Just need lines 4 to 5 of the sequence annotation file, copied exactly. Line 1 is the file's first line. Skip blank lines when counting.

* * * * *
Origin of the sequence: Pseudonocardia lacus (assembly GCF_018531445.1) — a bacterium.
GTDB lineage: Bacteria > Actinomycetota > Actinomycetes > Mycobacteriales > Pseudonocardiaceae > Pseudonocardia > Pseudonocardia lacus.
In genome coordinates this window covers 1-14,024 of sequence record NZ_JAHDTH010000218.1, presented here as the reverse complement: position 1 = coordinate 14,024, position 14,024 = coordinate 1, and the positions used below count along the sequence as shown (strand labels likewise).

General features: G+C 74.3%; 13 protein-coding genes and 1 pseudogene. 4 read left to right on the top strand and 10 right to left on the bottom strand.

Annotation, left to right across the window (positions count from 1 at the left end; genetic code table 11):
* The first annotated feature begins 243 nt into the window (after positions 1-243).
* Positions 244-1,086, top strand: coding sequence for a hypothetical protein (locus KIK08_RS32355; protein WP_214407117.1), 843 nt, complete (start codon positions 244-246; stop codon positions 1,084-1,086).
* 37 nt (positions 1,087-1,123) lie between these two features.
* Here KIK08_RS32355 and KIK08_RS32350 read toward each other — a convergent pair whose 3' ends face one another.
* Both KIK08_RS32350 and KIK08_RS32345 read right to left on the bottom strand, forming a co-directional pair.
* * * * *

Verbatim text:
General features: G+C 74.3%; 13 protein-coding genes and 1 pseudogene. 4 read left to right on the top strand and 10 right to left on the bottom strand.

Annotation, left to right across the window (positions count from 1 at the left end; genetic code table 11):